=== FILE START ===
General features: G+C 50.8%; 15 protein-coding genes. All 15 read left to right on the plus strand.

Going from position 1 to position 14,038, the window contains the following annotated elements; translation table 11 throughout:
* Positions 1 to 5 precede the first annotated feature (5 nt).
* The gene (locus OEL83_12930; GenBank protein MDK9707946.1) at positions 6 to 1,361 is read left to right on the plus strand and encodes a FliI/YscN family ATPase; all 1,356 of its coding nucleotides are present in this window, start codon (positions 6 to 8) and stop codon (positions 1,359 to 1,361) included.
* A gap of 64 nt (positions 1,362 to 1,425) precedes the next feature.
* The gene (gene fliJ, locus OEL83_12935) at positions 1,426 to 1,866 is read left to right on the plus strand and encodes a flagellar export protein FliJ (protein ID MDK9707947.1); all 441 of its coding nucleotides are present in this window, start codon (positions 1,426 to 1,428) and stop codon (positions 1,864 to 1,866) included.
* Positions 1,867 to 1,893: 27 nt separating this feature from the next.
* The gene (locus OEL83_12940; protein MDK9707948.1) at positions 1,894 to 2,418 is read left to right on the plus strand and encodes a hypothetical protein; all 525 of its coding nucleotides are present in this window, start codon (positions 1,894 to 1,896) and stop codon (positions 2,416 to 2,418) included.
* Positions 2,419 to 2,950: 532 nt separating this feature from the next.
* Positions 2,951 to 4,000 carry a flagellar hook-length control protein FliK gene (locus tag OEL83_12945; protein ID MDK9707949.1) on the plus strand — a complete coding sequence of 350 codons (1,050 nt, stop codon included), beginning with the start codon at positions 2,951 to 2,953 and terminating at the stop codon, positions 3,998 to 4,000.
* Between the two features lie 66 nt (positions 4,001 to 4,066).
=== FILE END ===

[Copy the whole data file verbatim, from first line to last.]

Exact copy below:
General features: G+C 50.8%; 15 protein-coding genes. All 15 read left to right on the plus strand.

Going from position 1 to position 14,038, the window contains the following annotated elements; translation table 11 throughout:
* Positions 1 to 5 precede the first annotated feature (5 nt).
* The gene (locus OEL83_12930; GenBank protein MDK9707946.1) at positions 6 to 1,361 is read left to right on the plus strand and encodes a FliI/YscN family ATPase; all 1,356 of its coding nucleotides are present in this window, start codon (positions 6 to 8) and stop codon (positions 1,359 to 1,361) included.
* A gap of 64 nt (positions 1,362 to 1,425) precedes the next feature.
* The gene (gene fliJ, locus OEL83_12935) at positions 1,426 to 1,866 is read left to right on the plus strand and encodes a flagellar export protein FliJ (protein ID MDK9707947.1); all 441 of its coding nucleotides are present in this window, start codon (positions 1,426 to 1,428) and stop codon (positions 1,864 to 1,866) included.
* Positions 1,867 to 1,893: 27 nt separating this feature from the next.
* The gene (locus OEL83_12940; protein MDK9707948.1) at positions 1,894 to 2,418 is read left to right on the plus strand and encodes a hypothetical protein; all 525 of its coding nucleotides are present in this window, start codon (positions 1,894 to 1,896) and stop codon (positions 2,416 to 2,418) included.
* Positions 2,419 to 2,950: 532 nt separating this feature from the next.
* Positions 2,951 to 4,000 carry a flagellar hook-length control protein FliK gene (locus tag OEL83_12945; protein ID MDK9707949.1) on the plus strand — a complete coding sequence of 350 codons (1,050 nt, stop codon included), beginning with the start codon at positions 2,951 to 2,953 and terminating at the stop codon, positions 3,998 to 4,000.
* Between the two features lie 66 nt (positions 4,001 to 4,066).